A massive new study sponsored jointly by Duke University, the University of California at Davis and other research institutions shows that marijuana is hardly a harmless diversion. The long-term focus on heavy users shows that those who smoke marijuana four times a week or more suffer serious consequences in terms of economic and career success.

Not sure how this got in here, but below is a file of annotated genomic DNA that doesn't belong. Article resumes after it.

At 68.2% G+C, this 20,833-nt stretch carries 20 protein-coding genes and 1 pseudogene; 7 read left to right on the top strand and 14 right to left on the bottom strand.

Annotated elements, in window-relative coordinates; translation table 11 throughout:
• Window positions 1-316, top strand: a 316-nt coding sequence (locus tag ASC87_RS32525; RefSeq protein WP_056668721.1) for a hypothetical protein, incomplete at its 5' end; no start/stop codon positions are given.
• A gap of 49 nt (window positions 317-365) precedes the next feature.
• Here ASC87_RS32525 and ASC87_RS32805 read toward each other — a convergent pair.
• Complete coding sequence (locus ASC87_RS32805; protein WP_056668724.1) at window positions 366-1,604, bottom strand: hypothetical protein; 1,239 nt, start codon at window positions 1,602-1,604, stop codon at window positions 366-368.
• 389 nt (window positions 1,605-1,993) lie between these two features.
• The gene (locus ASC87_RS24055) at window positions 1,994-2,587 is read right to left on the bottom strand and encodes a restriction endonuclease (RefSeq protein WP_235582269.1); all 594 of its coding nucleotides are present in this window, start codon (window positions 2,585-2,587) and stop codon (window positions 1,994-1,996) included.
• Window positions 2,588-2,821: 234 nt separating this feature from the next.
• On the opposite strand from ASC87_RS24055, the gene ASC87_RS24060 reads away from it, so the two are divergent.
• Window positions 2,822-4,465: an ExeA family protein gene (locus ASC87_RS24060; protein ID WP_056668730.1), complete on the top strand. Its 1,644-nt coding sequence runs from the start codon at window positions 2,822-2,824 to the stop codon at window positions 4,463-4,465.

About a third of non-users improve their economic standing dramatically after twenty years, but only 7 percent of the pot smokers do. And a majority of the pot smokers slide down the career ladder, while only 15% of others do. These associations remain even when controlled for race, education level, family background and other factors. This doesn’t prove that marijuana is more addictive or physiologically harmful than legal substances like tobacco and alcohol, but it does indicate that long-term, heavy use – especially when begun in adolescence – carries powerful risks.